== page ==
Changing DISALLOWED (was Re: Reserved general punctuation)

Debbie Garside debbie at
Sat May 3 00:24:21 CEST 2008

Hi Andrew

Originally I came in on this in support of not having DISALLOWED completely
set in stone - for ever.  I think everyone seems pretty much on the same
wave length wrt this now.  I have no problem with changes taking 6 months
but I think 2 years is pretty steep if you look back at Mark's original
argument.  Balance is definitely the key.  If there is scope for putting in
an update mechanism within this RFC then it should be done.  However, if it
proves too complex and will delay the end result beyond acceptable
timescales then the minimum that should be added is the scope to update the
RFC should it prove necessary in the future.  I do think that going through
the complete RFC process for one character would be pretty steep too!  To go
back to Mark's original argument, if it were your language you would want it
but would IETF setup another WG for one character - I don't think so!  This
is where a mechanism would help.

That said, I have no idea whether this scenario will come up a week after
the RFC is published or 10 years after or never.  But the point is, neither
does anyone else.



> -----Original Message-----
> From: idna-update-bounces at
> [mailto:idna-update-bounces at] On Behalf Of
> Andrew Sullivan
> Sent: 02 May 2008 21:20
> To: idna-update at
> Subject: Re: Changing DISALLOWED (was Re: Reserved general
> punctuation)
> On Fri, May 02, 2008 at 05:58:53PM +0100, Debbie Garside wrote:
> > leisure.  I just think that some sort of mechanism for updating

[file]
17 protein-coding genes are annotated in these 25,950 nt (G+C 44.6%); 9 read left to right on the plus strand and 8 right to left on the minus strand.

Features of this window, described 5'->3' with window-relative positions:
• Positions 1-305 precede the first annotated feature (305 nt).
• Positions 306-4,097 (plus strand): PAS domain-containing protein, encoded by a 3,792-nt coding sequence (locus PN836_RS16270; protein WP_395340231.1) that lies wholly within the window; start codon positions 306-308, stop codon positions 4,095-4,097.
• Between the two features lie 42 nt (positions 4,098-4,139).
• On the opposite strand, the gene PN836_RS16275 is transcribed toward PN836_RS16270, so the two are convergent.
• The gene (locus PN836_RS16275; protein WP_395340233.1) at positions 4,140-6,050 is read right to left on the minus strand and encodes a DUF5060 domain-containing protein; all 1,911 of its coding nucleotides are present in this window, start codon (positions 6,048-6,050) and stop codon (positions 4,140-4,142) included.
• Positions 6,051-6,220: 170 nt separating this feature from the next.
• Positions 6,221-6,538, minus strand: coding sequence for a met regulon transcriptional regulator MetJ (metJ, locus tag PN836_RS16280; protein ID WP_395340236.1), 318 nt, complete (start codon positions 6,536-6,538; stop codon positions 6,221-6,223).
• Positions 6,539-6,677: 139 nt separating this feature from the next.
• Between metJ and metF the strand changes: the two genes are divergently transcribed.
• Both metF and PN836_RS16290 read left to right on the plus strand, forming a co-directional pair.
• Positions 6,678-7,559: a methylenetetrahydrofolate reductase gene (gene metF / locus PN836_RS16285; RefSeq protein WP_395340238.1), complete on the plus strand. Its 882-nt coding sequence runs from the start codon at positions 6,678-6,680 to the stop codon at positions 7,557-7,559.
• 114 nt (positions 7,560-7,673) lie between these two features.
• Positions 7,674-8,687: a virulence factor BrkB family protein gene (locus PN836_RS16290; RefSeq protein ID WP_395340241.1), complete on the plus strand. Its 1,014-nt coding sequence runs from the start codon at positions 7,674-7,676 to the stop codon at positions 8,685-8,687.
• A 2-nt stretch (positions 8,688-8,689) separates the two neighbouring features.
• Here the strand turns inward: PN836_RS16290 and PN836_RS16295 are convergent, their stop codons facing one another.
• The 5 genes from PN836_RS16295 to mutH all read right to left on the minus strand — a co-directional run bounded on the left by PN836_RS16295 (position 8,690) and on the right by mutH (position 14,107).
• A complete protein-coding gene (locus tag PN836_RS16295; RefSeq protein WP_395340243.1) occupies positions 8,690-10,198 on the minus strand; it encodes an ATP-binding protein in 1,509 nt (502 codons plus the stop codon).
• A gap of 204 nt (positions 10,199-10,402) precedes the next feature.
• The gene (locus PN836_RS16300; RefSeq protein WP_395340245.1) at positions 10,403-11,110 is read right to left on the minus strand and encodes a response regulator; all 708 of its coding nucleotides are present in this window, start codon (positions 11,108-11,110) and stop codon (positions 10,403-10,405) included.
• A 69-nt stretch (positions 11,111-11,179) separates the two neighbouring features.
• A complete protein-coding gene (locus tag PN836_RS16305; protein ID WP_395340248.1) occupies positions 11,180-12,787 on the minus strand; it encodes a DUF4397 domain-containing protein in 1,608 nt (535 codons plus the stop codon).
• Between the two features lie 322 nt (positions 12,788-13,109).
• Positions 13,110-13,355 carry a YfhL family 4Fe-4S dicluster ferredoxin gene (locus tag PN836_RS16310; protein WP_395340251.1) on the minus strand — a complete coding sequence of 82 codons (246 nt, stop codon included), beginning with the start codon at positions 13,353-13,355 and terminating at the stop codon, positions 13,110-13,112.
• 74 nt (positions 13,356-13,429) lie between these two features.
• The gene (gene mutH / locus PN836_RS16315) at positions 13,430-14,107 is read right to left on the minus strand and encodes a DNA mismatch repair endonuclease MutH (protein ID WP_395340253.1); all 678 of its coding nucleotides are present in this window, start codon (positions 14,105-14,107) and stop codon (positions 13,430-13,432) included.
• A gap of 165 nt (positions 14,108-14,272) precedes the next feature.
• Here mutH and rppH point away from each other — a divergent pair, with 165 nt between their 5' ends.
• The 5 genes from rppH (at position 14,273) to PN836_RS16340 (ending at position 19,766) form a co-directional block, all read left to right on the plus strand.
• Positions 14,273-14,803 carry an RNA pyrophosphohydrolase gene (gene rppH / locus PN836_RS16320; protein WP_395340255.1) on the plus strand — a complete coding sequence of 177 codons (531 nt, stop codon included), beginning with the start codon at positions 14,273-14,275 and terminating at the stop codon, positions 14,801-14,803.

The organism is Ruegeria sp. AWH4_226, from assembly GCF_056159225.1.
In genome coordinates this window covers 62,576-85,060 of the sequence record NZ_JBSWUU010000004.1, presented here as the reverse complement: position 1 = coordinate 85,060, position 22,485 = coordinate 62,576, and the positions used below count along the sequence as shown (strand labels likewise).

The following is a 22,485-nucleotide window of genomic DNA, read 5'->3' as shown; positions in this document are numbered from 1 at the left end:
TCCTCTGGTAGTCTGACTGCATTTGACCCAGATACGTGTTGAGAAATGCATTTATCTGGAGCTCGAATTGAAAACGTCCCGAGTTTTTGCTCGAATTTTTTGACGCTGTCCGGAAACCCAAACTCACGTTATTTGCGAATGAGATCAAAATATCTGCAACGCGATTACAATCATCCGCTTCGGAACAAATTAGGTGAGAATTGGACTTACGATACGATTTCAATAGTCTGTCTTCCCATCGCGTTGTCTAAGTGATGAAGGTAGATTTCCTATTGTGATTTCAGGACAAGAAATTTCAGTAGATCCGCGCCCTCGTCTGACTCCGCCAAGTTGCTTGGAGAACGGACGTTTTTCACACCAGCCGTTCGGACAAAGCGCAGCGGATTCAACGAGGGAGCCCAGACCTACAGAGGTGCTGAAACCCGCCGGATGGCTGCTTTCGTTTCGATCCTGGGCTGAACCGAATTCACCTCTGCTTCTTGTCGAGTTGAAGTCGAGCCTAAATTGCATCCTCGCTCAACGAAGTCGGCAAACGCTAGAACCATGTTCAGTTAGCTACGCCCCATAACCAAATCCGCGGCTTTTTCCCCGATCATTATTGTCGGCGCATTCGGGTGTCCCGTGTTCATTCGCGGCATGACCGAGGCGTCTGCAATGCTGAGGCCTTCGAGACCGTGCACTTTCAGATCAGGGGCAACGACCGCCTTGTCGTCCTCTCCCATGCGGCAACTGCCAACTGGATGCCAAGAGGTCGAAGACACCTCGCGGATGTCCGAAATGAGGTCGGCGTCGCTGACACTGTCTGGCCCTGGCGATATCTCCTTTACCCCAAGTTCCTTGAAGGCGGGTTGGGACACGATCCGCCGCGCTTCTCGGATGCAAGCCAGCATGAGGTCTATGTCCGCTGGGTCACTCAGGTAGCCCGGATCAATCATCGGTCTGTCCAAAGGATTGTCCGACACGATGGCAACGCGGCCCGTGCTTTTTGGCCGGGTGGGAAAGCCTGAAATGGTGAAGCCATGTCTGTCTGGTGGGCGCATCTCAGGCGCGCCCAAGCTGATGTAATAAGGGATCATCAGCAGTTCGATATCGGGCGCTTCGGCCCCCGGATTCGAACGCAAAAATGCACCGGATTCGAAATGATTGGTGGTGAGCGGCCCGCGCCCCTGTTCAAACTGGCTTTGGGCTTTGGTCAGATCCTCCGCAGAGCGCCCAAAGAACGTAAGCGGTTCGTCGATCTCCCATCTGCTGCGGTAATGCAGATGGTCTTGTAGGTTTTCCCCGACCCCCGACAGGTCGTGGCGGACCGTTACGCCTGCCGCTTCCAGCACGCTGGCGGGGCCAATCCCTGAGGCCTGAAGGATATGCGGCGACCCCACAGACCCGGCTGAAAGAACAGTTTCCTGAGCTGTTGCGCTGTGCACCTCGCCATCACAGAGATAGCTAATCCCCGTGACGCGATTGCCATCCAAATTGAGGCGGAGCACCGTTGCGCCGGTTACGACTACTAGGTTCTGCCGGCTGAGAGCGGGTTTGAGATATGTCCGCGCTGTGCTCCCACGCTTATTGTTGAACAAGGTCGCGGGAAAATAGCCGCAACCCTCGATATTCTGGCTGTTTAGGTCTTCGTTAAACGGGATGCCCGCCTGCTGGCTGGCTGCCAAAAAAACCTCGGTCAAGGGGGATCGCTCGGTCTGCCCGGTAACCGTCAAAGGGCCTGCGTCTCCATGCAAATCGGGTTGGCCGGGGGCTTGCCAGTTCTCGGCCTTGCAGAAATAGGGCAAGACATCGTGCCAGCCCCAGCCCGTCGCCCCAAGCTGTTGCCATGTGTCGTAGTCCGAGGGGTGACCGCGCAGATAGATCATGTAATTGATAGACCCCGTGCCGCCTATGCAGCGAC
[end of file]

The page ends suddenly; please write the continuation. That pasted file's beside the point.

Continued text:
> > according to "Mark's 3" should be incorporated unless we can
> > realistically say that an RFC can be delivered within the
> timescales
> > you specify - in which case I would be happy.
> I'd like to hear the reason why anything under 6 months is
> really important for the case I thought we were talking
> about, which is the one where things move from DISALLOWED to
> PVALID (maybe with some context rules).
> Remember, the reason the code point is DISALLOWED in the
> first place is that it's supposed to be somehow harmful to or
> incompatible with the DNS.  This doesn't mean it's not
> normally in a word, or anything else -- it means "harmful to
> the DNS".  As John said several times in Philadelphia, you
> can't write literature in the DNS.
> Therefore, if we assume that "internationalized LDH" is what
> we're aiming for, and something somehow makes it incorrectly
> onto the list of "not-iLDH, therefore not allowed", I think
> taking a year or two to change that is perfectly acceptable.
> (If you don't actually like the LDH-to-iLDH approach, that's
> a different matter.  That's an argument that this WG needs to
> be rechartered instead.)
> If taking a couple years to get such a change right is
> acceptable, what is the purpose of designing option 3 now?  I
> grant John's observation that it might turn out that we need
> such a mechanism, because these cases are really common after
> all.  But surely it's prudent to get some experience before
> inventing that mechanism?
> A
> --
> Andrew Sullivan
> ajs at
> +1 503 667 4564 x104
> _______________________________________________
> Idna-update mailing list
> Idna-update at

More information about the Idna-update mailing list